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Understanding natural behaviour

The wild ancestors of dogs were natural predators, and horses were prey animals. Therefore, chasing is instinctive to dogs, just like flight is instinctive to horses, and both horses and dogs can show aggression if they feel scared.

  • Last reviewed: 14th July 2022
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These predatory and prey instincts, that historically helped our much-loved pets to survive, can sometimes take over, which unfortunately can lead to distressing and dangerous situations for both animals and handlers. 

Understanding why dogs chase

While our pet dogs are not direct descendants of the modern-day wolf, both the dog and the modern wolf descended from a common ancestor. It's from this wild ancestor that dogs have inherited a chain of seven predatory behaviours, including the behaviour to chase: 

Orient – Eye – Stalk – Chase – Bite kill – Bite dissect – Eat 

Some of these behaviours have also been honed (hypertrophied) by humans through selective breeding. Over time this has allowed different breeds to perform certain roles better and meet specific human needs.  

Most dogs today are not kept as working dogs but as pets. However, being aware of your dog's natural instincts and the role that the breed was originally bred for will help you understand and train them.  

While today's domesticated dogs may not chase with aggression or biting in mind, a horse doesn't know this and their reaction will be the same. 

Why horses run

Horses have evolved to have natural flight and defensive behaviours because, historically, they were prey that needed to survive being hunted by other animals.  

If the horse can't escape a threat, they'll attempt to defend themselves with their hooves. A dog could be seriously injured or killed if one of these flying hooves catches them. 

For horses, the instinct to flee or defend themselves from any threat is ingrained and difficult for a rider to influence. However, with time and patience, you can train your horse to accept dogs.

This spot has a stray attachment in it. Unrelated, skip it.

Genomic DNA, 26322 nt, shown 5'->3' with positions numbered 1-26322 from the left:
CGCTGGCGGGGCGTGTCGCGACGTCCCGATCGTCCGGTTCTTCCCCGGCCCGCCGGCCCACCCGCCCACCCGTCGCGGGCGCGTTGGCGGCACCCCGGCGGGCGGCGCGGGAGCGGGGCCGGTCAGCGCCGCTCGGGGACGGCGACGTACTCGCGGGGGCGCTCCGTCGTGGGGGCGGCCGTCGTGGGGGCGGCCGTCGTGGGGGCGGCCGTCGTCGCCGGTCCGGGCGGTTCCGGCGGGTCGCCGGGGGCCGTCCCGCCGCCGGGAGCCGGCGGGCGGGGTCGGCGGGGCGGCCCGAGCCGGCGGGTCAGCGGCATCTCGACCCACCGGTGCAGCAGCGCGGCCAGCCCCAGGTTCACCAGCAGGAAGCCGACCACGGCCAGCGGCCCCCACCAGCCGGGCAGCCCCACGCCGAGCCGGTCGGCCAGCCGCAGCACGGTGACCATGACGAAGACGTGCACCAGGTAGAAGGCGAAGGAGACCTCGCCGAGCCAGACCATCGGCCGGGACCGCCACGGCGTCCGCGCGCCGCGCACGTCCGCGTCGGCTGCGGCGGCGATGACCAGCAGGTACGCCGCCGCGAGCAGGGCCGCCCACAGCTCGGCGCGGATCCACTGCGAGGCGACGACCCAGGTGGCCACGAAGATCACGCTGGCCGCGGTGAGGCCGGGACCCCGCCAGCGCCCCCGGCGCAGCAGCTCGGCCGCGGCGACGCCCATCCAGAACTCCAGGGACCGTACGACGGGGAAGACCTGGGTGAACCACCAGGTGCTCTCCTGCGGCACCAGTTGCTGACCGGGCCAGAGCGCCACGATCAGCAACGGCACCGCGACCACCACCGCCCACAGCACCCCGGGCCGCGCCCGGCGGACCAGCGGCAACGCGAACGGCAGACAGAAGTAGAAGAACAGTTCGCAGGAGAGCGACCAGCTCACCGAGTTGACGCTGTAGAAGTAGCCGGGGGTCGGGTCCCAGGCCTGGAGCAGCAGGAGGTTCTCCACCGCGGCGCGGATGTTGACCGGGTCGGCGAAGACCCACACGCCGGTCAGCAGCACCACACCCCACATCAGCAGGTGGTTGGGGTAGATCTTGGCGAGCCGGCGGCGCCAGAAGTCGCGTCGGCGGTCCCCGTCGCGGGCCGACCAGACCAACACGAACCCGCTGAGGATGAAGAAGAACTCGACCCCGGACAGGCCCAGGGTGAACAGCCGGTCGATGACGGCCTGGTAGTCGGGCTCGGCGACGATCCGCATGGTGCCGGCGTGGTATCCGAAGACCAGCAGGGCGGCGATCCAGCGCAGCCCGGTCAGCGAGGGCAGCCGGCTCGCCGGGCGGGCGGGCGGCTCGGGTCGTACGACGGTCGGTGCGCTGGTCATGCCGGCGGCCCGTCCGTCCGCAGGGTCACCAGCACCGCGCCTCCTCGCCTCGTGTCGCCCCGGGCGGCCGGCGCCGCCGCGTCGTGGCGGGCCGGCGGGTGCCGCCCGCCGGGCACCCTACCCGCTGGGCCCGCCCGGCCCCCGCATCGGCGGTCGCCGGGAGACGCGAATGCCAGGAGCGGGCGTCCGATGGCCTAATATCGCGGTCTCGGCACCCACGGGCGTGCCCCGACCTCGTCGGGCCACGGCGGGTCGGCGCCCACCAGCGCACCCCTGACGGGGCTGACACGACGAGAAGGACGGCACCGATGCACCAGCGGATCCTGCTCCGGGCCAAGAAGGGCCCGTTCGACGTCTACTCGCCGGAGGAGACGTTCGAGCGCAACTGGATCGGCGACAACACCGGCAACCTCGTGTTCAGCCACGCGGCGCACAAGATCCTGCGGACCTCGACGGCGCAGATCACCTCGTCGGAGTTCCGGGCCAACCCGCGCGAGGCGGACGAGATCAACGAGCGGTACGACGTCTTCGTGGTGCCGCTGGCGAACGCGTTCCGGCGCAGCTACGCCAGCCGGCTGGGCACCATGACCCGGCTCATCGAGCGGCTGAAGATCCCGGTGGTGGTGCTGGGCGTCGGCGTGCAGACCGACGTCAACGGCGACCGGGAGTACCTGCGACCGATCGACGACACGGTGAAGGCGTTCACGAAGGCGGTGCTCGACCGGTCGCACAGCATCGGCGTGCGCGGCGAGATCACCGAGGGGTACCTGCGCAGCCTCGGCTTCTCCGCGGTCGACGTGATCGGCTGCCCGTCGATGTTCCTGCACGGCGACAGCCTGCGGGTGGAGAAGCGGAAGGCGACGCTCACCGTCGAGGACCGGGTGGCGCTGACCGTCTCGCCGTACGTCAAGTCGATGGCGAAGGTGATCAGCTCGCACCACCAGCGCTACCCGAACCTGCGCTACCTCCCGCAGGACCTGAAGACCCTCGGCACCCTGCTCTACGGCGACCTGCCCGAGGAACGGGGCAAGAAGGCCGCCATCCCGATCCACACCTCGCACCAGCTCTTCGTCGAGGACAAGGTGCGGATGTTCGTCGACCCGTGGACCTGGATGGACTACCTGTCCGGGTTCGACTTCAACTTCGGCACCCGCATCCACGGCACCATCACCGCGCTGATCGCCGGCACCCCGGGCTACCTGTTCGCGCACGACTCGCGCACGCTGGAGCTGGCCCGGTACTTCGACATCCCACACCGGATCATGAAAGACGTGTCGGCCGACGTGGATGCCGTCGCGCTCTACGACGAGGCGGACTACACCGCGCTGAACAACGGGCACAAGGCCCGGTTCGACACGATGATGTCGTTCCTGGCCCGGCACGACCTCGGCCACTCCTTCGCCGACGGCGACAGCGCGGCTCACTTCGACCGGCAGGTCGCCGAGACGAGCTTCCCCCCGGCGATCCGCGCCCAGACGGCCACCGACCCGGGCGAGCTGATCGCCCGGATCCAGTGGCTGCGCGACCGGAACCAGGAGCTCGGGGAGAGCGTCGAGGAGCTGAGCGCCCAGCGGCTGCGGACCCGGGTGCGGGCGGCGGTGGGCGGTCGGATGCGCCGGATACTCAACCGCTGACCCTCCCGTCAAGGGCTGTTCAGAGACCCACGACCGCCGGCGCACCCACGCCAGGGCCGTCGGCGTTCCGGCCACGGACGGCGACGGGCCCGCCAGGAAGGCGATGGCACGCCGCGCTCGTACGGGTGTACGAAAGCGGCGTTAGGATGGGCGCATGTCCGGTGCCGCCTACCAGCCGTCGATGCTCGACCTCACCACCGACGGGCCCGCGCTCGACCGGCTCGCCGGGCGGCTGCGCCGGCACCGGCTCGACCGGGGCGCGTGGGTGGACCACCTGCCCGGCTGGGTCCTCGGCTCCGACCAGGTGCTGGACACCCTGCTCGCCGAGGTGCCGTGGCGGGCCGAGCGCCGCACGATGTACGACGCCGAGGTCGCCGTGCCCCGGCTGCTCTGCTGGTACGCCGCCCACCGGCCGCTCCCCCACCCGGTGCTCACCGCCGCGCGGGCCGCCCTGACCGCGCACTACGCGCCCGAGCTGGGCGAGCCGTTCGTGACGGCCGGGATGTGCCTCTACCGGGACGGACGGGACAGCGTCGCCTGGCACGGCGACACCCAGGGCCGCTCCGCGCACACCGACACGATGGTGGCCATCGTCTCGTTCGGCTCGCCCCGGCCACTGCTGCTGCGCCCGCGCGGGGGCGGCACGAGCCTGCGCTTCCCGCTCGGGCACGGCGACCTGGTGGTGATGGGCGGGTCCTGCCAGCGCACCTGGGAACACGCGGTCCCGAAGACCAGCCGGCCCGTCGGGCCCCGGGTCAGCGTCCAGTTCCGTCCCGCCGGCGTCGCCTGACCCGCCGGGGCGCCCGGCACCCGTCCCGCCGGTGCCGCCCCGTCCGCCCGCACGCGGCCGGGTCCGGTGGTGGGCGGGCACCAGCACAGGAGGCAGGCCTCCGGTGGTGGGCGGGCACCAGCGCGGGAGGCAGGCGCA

Socialisation

By training dogs and horses to accept each other, you can minimise any issues that might stem from their natural instincts. Socialising dogs and horses can help both species become more comfortable around each other.

Socialising dogs with horses

When introducing your dog or puppy to horses or other new things, it's important not to force a situation on them that causes fear and other unwanted reactions: 

  • Remember to give them time to come around to being near horses 
  • Consider how to prevent unwanted behaviours, such as chasing 

Socialising puppies with horses

Socialisation can be most effective when a dog is young. However, the socialisation period for puppies is complex, as they may respond differently to being introduced to a horse at different ages. 

  • From around 4 - 9 weeks, your puppy will easily develop long-term positive associations when exposed to pleasant new experiences. This is the perfect time to introduce them to horses, but puppies are usually still with the breeder at this age, so this may not be possible. 
  • From around 7 - 12 weeks, and 6 - 9 months, your puppy's 'fright, flight, fight' response will be dominant, meaning they could easily develop a fear association if they have a frightening experience with a horse. Therefore, while it's important to keep up socialisation activities with your puppy, be careful not to force them into a situation that could cause a fear reaction as they may express this fear as aggression later in life. 

Socialising horses with dogs

If you can allow calm dogs around the yard, this will help to socialise horses with dogs.  

However, keep in mind that dogs who are more lively around horses, or want to chase or 'play' with them, might create or reinforce a horse's fear of dogs. 

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Anyone can report their incidents or near misses to us; you don’t have to be a BHS member. Reporting your incidents helps us to better understand the rate of equine-related incidents and near misses across the UK.

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